• Understand and manage IT at a workload level. Specifically, IT needs to index heavily on application performance and data sensitivity requirements. These two points represent the most common issues with public cloud workloads, and often the culprit is that the necessary analysis wasn’t done upfront.
  • Architect processes that don’t impede cloud access. This may seem counterintuitive, but if IT impedes or delays access to the cloud, the rest of the business will continue to bypass IT on the way to the cloud. Focus on what matters. It will vary by public cloud workload and organization, but data sensitivity, compliance and performance requirements should take precedence.
  • Use tools from cloud providers to assist with gaps. Cloud providers acknowledge the hurdles businesses encounter with cloud services and offer tools to assist.

As an example of this last point, earlier this year, AWS launched a service called Zelkova, which employs automated reasoning to analyze cloud policies, understand them and then inform on their future consequences. Amazon may have noticed some organizations struggling with proper public cloud workload adoption and built a technology to reduce the complexity and guesswork involved.

A perception exists that they’re serving their company’s best interests by bypassing the slow, outdated IT infrastructure team.

One of Zelkova’s goals is to improve confidence in the security configurations through its standout Public/Non-Public identifier. AWS S3 exploits Zelkova technology to check each bucket policy and then identify if an unauthorized user can read or write to the bucket. A bucket is flagged as Public when Zelkova identifies public requests that can access the bucket. Non-Public, meanwhile, means Zelkova has verified that all public requests are denied.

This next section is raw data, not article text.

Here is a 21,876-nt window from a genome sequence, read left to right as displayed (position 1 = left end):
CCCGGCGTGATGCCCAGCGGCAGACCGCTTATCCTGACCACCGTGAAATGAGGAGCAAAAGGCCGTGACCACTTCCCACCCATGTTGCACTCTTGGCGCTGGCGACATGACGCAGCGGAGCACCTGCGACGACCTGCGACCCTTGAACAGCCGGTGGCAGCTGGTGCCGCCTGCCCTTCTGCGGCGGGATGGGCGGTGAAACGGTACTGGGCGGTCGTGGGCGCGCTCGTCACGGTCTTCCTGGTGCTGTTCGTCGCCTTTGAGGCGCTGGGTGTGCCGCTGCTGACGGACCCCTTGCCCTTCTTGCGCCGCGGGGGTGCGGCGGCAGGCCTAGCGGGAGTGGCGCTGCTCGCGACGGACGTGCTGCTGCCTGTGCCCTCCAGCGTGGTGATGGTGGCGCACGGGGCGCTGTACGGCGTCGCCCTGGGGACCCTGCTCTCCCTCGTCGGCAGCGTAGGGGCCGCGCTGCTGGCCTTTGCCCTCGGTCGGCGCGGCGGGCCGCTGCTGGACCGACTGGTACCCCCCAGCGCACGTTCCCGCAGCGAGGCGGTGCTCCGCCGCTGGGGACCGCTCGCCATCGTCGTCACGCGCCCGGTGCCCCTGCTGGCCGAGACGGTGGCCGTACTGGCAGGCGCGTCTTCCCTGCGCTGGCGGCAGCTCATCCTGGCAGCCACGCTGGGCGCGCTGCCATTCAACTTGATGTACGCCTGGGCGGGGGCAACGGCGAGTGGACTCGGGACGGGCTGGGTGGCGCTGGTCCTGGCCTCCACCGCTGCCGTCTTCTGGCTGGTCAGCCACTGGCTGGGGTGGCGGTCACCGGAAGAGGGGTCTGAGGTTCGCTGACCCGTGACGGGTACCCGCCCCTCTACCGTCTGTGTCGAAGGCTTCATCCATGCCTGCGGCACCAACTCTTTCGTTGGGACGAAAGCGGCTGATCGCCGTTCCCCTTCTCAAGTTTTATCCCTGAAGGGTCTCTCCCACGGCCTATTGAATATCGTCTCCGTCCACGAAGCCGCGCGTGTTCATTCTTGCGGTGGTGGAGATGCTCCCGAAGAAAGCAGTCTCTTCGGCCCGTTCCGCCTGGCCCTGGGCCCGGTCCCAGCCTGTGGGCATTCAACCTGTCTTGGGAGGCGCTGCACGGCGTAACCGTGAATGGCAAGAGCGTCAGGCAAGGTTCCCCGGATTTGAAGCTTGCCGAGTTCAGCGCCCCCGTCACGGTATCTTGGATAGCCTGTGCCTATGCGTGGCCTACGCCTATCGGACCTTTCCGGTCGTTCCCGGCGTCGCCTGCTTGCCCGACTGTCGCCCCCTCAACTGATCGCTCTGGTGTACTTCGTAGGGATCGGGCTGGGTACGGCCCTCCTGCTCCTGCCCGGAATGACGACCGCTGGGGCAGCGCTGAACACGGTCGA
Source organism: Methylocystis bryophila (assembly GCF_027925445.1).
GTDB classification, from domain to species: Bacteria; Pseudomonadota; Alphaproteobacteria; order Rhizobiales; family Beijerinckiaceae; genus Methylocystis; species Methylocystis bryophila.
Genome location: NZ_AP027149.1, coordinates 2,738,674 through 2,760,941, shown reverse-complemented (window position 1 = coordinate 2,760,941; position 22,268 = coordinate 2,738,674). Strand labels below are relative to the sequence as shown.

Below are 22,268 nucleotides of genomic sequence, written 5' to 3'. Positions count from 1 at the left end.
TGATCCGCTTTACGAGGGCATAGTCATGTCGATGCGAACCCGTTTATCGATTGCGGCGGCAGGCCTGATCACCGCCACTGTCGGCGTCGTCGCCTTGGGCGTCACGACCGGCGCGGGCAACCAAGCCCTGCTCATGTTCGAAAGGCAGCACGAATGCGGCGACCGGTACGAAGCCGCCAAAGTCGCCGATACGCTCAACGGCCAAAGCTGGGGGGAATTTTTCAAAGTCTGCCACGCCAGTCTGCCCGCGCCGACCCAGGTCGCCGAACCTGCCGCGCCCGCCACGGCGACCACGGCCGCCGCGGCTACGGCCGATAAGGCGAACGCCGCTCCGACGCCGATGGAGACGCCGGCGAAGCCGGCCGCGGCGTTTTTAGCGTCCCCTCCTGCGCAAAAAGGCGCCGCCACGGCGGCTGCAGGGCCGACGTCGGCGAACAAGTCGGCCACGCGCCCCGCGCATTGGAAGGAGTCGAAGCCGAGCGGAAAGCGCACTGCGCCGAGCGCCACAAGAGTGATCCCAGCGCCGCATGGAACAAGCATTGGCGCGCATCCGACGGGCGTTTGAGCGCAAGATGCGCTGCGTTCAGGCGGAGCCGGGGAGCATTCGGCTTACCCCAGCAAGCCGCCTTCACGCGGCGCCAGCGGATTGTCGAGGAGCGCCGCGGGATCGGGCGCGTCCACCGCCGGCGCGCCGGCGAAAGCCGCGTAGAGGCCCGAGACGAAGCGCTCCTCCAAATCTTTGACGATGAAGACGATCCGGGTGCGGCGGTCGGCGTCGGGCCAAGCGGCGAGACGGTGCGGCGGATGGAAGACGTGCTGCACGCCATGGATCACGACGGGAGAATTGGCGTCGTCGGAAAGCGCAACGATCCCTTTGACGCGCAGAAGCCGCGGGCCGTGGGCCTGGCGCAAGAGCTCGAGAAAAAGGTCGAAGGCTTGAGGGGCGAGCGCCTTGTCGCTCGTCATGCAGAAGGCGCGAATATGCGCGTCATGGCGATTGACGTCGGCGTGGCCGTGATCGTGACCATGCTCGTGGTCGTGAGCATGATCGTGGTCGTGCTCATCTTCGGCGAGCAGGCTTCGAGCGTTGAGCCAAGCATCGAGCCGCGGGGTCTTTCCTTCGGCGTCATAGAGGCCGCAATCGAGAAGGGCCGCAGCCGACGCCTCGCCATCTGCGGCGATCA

This tool offers an incredibly valuable service, given the significant skill shortage of cybersecurity IT professionals. The cloud introduces new paradigms when it comes to data security, and any tool that simplifies that process reduces the risk involved in using a hybrid cloud ecosystem and its burden on business.

This is your company’s data, however, and tools like Zelkova are just that, tools. They provide a valuable protection layer when using cloud resources for a public cloud workload, which should expedite IT processes and ensure cloud adoption is done quickly and securely. These tools don’t replace internal due diligence. Ultimately, IT must lead the business to the cloud, and not let the business pass them by.

This was last published in November 2018

Automated data management is a crucial part of IT’s future

Automating data management will play an important role in helping us cope with the coming zettabyte apocalypse, a time when the amount of data generated will overwhelm storage resources.

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Readers of this column know I’m preoccupied with the idea of automated data management. Data management is where the proverbial rubber meets the road when it comes to the future of IT.You can software-define to your heart’s content, hyper-converge until it hurts, but the simple truth is the coming data deluge, combined with eagerness to divine nonintuitive truth from all that data and the government’s desire to ensure the privacy of those who produce the data, spells trouble for the not-too-distant future. There will be too much data, too much storage infrastructure and too many storage services for human administrators to manage. Some sort of automated technology will be required. Time is running out, however: The zettabyte (ZB) apocalypse is on the horizon.

The coming zettabyte apocalypse

IDC projected more than 160 ZB — that’s one followed by 17 zeros — of new data by 2024. Microsoft Azure analysts reported a year or so back the entire annualized manufacturing capacity of disk and non-volatile RAM storage vendors totaled close to 1.5 ZB. Simple math says we cannot hope to host the volume of data that’s amassing with the equipment we have available.

I’m delighted to hear from industry friends that the deficits will be made up for by new data reduction and data compression technologies. However, I can’t help remembering no one ever got the 70-1 reduction ratios deduplication vendors promised back in the first decade of the millennium. So I’m not as enthusiastic as others about the deduplication dike blunting the data tsunami.